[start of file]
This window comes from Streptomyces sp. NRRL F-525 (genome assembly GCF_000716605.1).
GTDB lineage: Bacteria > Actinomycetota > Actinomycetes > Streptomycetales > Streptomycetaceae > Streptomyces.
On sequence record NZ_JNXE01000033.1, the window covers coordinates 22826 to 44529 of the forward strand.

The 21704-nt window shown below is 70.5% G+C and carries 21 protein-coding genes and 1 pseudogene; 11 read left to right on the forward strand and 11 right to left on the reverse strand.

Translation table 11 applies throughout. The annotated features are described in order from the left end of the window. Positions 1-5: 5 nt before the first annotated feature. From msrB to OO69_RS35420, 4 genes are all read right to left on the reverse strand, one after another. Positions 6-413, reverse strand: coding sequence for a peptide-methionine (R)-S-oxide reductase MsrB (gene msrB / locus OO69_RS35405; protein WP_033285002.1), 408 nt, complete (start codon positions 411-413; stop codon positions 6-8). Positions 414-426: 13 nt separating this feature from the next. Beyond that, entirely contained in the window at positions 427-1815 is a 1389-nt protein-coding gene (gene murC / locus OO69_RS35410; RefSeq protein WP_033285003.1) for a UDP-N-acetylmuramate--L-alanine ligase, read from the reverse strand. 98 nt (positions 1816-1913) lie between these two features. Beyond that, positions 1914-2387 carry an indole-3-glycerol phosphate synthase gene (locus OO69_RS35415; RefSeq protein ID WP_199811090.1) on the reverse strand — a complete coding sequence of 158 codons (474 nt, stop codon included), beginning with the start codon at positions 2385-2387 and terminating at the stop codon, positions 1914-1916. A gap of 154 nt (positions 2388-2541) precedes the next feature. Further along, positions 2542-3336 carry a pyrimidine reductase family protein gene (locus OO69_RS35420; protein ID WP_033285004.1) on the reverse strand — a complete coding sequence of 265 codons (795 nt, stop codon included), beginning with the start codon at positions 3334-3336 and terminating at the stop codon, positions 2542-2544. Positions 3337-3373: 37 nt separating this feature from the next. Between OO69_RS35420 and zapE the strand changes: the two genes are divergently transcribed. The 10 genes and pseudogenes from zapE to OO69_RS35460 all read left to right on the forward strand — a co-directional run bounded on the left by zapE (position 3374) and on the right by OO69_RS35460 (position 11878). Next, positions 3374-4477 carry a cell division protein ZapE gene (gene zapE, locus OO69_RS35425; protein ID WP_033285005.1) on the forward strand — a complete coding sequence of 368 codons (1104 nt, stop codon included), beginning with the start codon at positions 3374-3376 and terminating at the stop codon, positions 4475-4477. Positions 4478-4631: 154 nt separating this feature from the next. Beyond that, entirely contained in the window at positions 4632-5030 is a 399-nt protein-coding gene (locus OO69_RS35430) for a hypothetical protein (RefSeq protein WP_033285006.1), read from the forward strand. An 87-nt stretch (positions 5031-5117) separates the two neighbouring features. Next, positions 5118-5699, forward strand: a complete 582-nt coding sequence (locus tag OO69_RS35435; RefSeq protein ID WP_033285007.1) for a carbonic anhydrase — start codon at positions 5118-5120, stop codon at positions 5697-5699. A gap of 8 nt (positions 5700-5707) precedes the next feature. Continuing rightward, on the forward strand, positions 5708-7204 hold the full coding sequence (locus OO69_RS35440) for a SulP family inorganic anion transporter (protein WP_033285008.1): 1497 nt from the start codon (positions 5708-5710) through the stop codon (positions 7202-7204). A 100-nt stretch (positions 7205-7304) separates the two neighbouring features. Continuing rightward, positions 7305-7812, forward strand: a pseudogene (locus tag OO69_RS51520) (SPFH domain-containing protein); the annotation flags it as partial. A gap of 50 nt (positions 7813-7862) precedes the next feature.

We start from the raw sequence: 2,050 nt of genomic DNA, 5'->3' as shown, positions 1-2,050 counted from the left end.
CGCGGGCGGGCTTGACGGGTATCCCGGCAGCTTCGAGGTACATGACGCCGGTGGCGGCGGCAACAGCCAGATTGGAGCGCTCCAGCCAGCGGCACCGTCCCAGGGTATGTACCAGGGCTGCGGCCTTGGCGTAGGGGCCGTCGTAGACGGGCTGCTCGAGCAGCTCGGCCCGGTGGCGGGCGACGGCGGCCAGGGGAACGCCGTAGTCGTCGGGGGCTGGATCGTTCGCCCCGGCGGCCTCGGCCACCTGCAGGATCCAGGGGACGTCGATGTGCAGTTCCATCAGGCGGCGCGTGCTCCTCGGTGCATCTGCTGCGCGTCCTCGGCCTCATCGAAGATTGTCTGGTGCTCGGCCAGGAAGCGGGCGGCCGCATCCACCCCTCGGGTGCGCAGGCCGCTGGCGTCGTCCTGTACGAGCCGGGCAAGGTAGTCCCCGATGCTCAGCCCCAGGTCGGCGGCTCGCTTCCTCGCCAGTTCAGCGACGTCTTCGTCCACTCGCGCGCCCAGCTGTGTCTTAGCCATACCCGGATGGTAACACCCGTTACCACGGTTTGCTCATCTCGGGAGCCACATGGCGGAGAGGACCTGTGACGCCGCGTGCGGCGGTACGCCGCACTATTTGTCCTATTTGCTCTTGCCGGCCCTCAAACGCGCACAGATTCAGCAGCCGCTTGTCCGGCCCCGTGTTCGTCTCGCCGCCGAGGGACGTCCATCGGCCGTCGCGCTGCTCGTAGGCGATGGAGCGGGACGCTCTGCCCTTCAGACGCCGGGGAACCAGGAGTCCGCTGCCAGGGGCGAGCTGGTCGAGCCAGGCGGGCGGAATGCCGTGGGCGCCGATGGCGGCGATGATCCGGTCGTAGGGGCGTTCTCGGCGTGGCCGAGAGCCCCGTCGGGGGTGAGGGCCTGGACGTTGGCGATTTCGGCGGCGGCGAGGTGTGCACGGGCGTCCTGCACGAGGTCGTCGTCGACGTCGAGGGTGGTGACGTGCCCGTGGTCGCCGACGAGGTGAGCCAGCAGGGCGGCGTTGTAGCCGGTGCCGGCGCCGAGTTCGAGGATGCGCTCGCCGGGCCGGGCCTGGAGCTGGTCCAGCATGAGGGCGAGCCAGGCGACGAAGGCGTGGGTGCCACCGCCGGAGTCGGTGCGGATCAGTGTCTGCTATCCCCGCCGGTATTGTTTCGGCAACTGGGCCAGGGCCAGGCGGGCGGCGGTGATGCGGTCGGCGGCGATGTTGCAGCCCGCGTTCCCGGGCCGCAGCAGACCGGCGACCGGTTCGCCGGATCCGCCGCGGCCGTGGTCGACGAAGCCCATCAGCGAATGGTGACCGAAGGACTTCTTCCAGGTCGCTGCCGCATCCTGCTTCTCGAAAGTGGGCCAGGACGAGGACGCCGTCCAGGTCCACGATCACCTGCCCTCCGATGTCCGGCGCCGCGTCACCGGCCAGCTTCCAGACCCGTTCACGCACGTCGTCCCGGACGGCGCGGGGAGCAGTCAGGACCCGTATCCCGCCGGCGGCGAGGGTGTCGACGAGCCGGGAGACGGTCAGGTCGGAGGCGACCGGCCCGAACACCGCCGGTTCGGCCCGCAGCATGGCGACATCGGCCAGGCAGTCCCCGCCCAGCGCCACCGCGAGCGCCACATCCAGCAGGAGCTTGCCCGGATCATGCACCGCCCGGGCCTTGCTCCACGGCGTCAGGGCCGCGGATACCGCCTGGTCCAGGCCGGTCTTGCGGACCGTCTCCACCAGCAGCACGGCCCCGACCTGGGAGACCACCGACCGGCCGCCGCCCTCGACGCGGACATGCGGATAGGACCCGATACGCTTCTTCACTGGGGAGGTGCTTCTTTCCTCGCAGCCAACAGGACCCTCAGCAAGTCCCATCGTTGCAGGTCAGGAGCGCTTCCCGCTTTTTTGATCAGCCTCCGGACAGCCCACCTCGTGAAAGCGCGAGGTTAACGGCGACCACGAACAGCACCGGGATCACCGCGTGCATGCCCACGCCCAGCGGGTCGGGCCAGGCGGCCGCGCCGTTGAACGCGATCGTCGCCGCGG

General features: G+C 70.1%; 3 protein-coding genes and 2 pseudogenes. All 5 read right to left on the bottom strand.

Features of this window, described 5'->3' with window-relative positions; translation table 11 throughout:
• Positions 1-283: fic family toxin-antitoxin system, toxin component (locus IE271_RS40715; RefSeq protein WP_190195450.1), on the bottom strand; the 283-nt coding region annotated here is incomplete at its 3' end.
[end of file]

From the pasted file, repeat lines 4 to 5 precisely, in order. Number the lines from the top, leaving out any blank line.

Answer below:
The 21704-nt window shown below is 70.5% G+C and carries 21 protein-coding genes and 1 pseudogene; 11 read left to right on the forward strand and 11 right to left on the reverse strand.

Translation table 11 applies throughout. The annotated features are described in order from the left end of the window. Positions 1-5: 5 nt before the first annotated feature. From msrB to OO69_RS35420, 4 genes are all read right to left on the reverse strand, one after another. Positions 6-413, reverse strand: coding sequence for a peptide-methionine (R)-S-oxide reductase MsrB (gene msrB / locus OO69_RS35405; protein WP_033285002.1), 408 nt, complete (start codon positions 411-413; stop codon positions 6-8). Positions 414-426: 13 nt separating this feature from the next. Beyond that, entirely contained in the window at positions 427-1815 is a 1389-nt protein-coding gene (gene murC / locus OO69_RS35410; RefSeq protein WP_033285003.1) for a UDP-N-acetylmuramate--L-alanine ligase, read from the reverse strand. 98 nt (positions 1816-1913) lie between these two features. Beyond that, positions 1914-2387 carry an indole-3-glycerol phosphate synthase gene (locus OO69_RS35415; RefSeq protein ID WP_199811090.1) on the reverse strand — a complete coding sequence of 158 codons (474 nt, stop codon included), beginning with the start codon at positions 2385-2387 and terminating at the stop codon, positions 1914-1916. A gap of 154 nt (positions 2388-2541) precedes the next feature. Further along, positions 2542-3336 carry a pyrimidine reductase family protein gene (locus OO69_RS35420; protein ID WP_033285004.1) on the reverse strand — a complete coding sequence of 265 codons (795 nt, stop codon included), beginning with the start codon at positions 3334-3336 and terminating at the stop codon, positions 2542-2544. Positions 3337-3373: 37 nt separating this feature from the next. Between OO69_RS35420 and zapE the strand changes: the two genes are divergently transcribed. The 10 genes and pseudogenes from zapE to OO69_RS35460 all read left to right on the forward strand — a co-directional run bounded on the left by zapE (position 3374) and on the right by OO69_RS35460 (position 11878). Next, positions 3374-4477 carry a cell division protein ZapE gene (gene zapE, locus OO69_RS35425; protein ID WP_033285005.1) on the forward strand — a complete coding sequence of 368 codons (1104 nt, stop codon included), beginning with the start codon at positions 3374-3376 and terminating at the stop codon, positions 4475-4477. Positions 4478-4631: 154 nt separating this feature from the next. Beyond that, entirely contained in the window at positions 4632-5030 is a 399-nt protein-coding gene (locus OO69_RS35430) for a hypothetical protein (RefSeq protein WP_033285006.1), read from the forward strand. An 87-nt stretch (positions 5031-5117) separates the two neighbouring features. Next, positions 5118-5699, forward strand: a complete 582-nt coding sequence (locus tag OO69_RS35435; RefSeq protein ID WP_033285007.1) for a carbonic anhydrase — start codon at positions 5118-5120, stop codon at positions 5697-5699. A gap of 8 nt (positions 5700-5707) precedes the next feature. Continuing rightward, on the forward strand, positions 5708-7204 hold the full coding sequence (locus OO69_RS35440) for a SulP family inorganic anion transporter (protein WP_033285008.1): 1497 nt from the start codon (positions 5708-5710) through the stop codon (positions 7202-7204). A 100-nt stretch (positions 7205-7304) separates the two neighbouring features. Continuing rightward, positions 7305-7812, forward strand: a pseudogene (locus tag OO69_RS51520) (SPFH domain-containing protein); the annotation flags it as partial. A gap of 50 nt (positions 7813-7862) precedes the next feature.